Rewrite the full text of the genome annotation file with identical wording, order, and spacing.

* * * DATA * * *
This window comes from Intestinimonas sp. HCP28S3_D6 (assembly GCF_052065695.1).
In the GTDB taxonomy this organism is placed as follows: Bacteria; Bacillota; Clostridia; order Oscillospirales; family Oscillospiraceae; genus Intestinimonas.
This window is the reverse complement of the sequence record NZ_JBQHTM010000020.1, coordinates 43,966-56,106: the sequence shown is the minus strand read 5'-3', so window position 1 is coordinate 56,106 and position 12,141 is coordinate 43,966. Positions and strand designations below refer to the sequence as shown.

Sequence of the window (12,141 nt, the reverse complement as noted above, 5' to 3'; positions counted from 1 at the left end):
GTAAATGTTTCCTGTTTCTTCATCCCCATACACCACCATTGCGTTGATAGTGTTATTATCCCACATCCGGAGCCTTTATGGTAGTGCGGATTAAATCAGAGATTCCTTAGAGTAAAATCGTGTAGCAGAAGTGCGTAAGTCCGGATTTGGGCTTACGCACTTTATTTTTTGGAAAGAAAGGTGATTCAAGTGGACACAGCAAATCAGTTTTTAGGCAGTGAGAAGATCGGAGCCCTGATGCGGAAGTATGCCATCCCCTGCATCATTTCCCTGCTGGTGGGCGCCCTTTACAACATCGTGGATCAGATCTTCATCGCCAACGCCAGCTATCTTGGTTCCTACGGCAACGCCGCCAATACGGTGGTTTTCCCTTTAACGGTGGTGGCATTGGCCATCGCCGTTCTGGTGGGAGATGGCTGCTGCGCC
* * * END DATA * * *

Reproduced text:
This window comes from Intestinimonas sp. HCP28S3_D6 (assembly GCF_052065695.1).
In the GTDB taxonomy this organism is placed as follows: Bacteria; Bacillota; Clostridia; order Oscillospirales; family Oscillospiraceae; genus Intestinimonas.
This window is the reverse complement of the sequence record NZ_JBQHTM010000020.1, coordinates 43,966-56,106: the sequence shown is the minus strand read 5'-3', so window position 1 is coordinate 56,106 and position 12,141 is coordinate 43,966. Positions and strand designations below refer to the sequence as shown.

Sequence of the window (12,141 nt, the reverse complement as noted above, 5' to 3'; positions counted from 1 at the left end):
GTAAATGTTTCCTGTTTCTTCATCCCCATACACCACCATTGCGTTGATAGTGTTATTATCCCACATCCGGAGCCTTTATGGTAGTGCGGATTAAATCAGAGATTCCTTAGAGTAAAATCGTGTAGCAGAAGTGCGTAAGTCCGGATTTGGGCTTACGCACTTTATTTTTTGGAAAGAAAGGTGATTCAAGTGGACACAGCAAATCAGTTTTTAGGCAGTGAGAAGATCGGAGCCCTGATGCGGAAGTATGCCATCCCCTGCATCATTTCCCTGCTGGTGGGCGCCCTTTACAACATCGTGGATCAGATCTTCATCGCCAACGCCAGCTATCTTGGTTCCTACGGCAACGCCGCCAATACGGTGGTTTTCCCTTTAACGGTGGTGGCATTGGCCATCGCCGTTCTGGTGGGAGATGGCTGCTGCGCC